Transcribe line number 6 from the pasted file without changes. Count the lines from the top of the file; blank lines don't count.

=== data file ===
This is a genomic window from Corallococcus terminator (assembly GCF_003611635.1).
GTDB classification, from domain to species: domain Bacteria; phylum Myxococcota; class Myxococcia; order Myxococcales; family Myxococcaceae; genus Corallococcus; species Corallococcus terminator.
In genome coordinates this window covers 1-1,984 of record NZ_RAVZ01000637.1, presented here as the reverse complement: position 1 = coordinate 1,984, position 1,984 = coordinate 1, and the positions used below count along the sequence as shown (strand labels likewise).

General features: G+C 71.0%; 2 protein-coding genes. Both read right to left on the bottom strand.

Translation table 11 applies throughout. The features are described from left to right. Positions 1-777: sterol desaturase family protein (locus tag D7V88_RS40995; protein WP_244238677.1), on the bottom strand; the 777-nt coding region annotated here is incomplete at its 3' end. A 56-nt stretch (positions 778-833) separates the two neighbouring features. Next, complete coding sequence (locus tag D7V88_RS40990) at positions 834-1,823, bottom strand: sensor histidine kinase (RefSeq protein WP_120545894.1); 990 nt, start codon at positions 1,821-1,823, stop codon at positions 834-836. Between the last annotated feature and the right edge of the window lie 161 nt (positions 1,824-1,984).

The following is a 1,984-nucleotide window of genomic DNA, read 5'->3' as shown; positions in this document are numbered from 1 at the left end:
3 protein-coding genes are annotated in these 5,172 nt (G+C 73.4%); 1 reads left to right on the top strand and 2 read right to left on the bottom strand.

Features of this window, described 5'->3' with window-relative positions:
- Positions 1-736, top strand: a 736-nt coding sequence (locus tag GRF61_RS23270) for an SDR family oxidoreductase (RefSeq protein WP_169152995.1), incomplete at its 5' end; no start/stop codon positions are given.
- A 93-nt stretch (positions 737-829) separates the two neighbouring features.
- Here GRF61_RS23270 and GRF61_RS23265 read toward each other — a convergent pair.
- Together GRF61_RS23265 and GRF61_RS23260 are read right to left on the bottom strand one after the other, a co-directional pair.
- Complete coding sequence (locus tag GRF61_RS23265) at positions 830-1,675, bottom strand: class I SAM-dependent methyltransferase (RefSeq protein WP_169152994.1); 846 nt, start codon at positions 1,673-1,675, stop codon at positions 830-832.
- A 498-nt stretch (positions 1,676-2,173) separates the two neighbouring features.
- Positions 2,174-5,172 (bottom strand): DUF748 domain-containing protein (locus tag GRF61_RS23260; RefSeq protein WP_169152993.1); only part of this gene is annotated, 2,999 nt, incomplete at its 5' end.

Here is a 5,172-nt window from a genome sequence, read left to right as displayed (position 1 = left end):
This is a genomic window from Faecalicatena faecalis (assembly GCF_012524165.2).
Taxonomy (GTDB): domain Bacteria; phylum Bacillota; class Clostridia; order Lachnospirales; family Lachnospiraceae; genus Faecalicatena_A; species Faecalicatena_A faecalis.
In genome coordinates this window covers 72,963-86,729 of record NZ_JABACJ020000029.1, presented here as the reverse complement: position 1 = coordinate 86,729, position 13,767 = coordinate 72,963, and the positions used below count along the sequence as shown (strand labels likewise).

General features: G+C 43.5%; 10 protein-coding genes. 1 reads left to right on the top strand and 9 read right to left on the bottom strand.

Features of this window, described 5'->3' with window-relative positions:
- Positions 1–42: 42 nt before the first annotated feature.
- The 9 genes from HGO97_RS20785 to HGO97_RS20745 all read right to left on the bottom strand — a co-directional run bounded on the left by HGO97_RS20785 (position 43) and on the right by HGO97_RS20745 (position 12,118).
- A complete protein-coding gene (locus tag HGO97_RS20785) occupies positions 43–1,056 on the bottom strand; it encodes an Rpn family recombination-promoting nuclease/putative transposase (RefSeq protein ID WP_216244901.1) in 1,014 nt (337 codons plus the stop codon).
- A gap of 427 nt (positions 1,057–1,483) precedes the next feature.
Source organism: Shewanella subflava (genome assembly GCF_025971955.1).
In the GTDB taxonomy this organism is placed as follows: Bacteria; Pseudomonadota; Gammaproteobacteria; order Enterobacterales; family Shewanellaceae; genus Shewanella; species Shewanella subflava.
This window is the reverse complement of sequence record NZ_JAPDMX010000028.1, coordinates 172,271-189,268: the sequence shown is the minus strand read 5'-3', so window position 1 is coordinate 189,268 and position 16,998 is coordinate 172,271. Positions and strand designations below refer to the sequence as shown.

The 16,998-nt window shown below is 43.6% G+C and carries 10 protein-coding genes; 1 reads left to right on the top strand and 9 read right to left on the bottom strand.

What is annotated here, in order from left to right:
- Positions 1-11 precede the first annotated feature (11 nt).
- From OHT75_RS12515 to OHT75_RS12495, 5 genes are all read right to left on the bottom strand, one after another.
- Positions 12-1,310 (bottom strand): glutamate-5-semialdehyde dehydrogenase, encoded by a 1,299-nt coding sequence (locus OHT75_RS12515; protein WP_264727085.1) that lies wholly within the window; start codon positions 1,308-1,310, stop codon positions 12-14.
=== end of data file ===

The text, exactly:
The following is a 1,984-nucleotide window of genomic DNA, read 5'->3' as shown; positions in this document are numbered from 1 at the left end: